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State Of Mind

December 08, 1991|Liz Brody | EDITED BY MARY McNAMARA

Anyone who thinks stress is a the mark of a superior intellect should go soak their head. At Club Altered States.

If it sounds far out, it's not: You'll find it right down the street from the West Hollywood Sports Connection in a spiffy new 4,500-square-foot facility. What's more, its 1,000 members include solid-citizen types from business whizzes to federal prosecutors. "People used to come in and float because it was an unusual thing to do," says owner Larry Hughes, who opened the place 11 years ago. "Now they come in to get rid of stress and expand their potential."

When I walked through the door, an employee named Tobi took me directly to the MindGym, a room full of machines designed to turn one's fast-lane frequencies into various states of alpha relaxation and theta creativity.

First stop was the VibraSound. I lay down on a high-tech Magic Fingers waterbed, strapped on headphones and stroboscopic goggles and soon found myself awash in a synchronicity of sensations--New Age music, thunder booming through the mattress, sounds of rain as colors flashed. The pulses started out fast and gradually slowed down, pulling my brain waves into peaceful step. After 20 minutes, I had definitely chilled.

Next was the Star Chamber, a mirrored box that looks like something a UFO crew might pack you into. Inside, I had just enough room to sit lotus-legged and stare at infinite reflections of myself--an activity that normally cubes my stress level. Fortunately, a hypnotic blinking light made even the bags under my eyes seem cosmic.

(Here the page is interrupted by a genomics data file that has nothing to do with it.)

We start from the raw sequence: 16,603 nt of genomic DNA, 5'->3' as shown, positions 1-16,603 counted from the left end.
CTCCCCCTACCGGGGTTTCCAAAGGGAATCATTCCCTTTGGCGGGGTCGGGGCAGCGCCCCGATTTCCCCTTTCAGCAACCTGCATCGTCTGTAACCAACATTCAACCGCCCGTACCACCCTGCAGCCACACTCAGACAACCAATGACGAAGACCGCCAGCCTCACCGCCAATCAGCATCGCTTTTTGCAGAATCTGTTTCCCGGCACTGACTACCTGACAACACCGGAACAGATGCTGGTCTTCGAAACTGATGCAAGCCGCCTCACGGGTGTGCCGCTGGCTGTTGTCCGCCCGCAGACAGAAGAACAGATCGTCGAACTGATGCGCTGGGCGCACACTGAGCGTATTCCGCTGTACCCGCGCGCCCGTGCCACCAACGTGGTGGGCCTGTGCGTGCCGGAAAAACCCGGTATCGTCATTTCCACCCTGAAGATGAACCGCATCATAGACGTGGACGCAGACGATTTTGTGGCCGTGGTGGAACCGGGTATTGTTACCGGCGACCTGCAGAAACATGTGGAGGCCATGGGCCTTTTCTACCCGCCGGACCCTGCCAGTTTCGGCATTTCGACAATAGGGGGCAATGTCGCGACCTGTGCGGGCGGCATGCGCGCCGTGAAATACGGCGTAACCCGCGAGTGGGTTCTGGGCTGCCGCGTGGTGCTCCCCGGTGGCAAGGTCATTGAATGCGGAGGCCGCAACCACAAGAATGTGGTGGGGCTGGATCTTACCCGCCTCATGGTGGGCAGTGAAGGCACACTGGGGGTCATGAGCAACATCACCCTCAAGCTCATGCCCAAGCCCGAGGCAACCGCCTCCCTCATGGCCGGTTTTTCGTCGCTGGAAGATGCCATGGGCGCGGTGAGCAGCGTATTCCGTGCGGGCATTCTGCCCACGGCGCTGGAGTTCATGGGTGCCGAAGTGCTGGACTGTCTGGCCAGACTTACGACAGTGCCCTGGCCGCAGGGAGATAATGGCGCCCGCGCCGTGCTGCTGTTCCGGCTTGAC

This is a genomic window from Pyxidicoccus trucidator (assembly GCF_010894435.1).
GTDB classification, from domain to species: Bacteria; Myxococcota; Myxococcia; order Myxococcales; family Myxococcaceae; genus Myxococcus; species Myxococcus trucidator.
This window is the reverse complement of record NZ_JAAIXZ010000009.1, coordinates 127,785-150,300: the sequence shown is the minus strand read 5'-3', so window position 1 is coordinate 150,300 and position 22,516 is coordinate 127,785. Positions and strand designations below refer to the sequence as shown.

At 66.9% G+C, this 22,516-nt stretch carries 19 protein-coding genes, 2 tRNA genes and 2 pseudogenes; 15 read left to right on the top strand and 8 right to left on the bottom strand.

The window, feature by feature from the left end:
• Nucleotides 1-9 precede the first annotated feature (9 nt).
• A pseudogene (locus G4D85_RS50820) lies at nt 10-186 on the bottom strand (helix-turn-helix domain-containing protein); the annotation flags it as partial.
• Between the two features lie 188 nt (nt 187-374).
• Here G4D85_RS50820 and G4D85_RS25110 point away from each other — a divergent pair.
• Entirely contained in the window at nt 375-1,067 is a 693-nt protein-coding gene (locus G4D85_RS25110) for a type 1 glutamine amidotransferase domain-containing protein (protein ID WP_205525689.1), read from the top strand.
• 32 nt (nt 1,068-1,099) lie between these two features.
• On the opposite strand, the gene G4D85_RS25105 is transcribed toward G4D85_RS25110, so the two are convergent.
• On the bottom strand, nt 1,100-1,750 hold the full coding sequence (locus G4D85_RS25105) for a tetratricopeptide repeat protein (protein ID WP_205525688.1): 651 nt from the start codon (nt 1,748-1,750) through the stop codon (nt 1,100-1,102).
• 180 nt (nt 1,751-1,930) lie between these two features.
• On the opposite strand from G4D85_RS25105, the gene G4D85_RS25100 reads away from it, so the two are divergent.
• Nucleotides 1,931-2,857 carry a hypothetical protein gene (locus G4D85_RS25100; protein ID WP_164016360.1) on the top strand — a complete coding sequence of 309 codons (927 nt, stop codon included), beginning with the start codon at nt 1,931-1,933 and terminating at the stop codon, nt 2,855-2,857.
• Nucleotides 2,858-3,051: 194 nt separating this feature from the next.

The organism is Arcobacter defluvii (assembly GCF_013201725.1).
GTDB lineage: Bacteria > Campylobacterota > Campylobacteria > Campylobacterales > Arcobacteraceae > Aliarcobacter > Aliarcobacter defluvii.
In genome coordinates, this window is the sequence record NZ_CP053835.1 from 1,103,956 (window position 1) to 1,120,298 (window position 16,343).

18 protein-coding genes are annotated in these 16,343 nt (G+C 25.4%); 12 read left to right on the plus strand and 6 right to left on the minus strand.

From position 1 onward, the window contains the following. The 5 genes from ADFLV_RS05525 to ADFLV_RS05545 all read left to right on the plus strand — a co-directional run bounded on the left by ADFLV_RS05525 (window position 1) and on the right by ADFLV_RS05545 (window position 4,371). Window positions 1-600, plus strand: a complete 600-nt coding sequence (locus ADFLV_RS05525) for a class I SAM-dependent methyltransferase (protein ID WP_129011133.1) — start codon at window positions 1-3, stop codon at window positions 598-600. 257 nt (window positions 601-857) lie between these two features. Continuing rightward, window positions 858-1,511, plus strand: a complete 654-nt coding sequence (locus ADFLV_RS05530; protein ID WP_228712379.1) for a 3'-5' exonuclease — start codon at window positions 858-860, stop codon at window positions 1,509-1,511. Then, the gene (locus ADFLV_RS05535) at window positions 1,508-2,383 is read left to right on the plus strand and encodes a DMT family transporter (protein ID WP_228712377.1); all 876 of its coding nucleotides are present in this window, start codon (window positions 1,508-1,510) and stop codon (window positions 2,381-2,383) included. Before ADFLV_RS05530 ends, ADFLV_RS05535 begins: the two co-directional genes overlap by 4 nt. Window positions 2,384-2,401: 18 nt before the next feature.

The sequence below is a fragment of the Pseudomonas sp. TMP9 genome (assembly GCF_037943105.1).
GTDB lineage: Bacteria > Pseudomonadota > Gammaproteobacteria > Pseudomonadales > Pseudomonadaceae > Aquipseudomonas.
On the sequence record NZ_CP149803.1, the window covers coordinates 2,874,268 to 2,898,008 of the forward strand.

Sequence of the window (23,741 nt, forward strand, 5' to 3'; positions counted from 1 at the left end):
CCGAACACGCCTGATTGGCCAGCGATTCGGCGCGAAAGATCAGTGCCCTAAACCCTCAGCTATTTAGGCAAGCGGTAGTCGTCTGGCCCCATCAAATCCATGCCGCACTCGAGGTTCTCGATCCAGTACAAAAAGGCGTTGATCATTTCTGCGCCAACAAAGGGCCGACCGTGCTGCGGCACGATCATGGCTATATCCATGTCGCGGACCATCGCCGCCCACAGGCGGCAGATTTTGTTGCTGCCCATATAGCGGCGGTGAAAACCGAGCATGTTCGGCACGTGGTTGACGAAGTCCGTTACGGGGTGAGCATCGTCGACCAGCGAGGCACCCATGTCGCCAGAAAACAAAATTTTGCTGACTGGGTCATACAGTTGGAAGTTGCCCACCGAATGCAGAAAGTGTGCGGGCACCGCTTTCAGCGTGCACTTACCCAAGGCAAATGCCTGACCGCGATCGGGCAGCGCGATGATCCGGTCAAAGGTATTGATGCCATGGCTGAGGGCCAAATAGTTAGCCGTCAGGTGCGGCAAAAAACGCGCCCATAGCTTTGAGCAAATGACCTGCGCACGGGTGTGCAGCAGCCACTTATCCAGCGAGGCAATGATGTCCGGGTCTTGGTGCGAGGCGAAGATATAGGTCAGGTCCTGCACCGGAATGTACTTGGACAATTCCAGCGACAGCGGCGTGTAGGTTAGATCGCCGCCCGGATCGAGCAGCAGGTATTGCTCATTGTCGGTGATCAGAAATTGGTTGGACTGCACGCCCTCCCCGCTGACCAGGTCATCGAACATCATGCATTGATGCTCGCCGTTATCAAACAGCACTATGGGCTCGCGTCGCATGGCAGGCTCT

Twenty minutes later, I progressed to another bed-like contraption called the Potentializer, which rocked me like a baby, bathing my gray matter in more sound and light. Finally, I was ready to brave the waters. Tobi took me to an 8-by-4-foot isolation tank that looked like an oven with a hatchback. Handing me earplugs and a jar of petroleum jelly--to protect any cuts from the 800 pounds of Epsom salts that make flotation possible--he said he'd be back in an hour. "What do I DO for an hour?" I cried. But he was gone.

Time flies when you're sensory deprived--my shoulders unwound, and all sorts of pleasant visions went bump in the dark. When Tobi came to fetch me, I was sure it had only been 15 minutes. But relaxation doesn't come cheap. Single hour sessions, in the tank or MindGym, cost $60 (less for members). But, hey, what price peace of mind?

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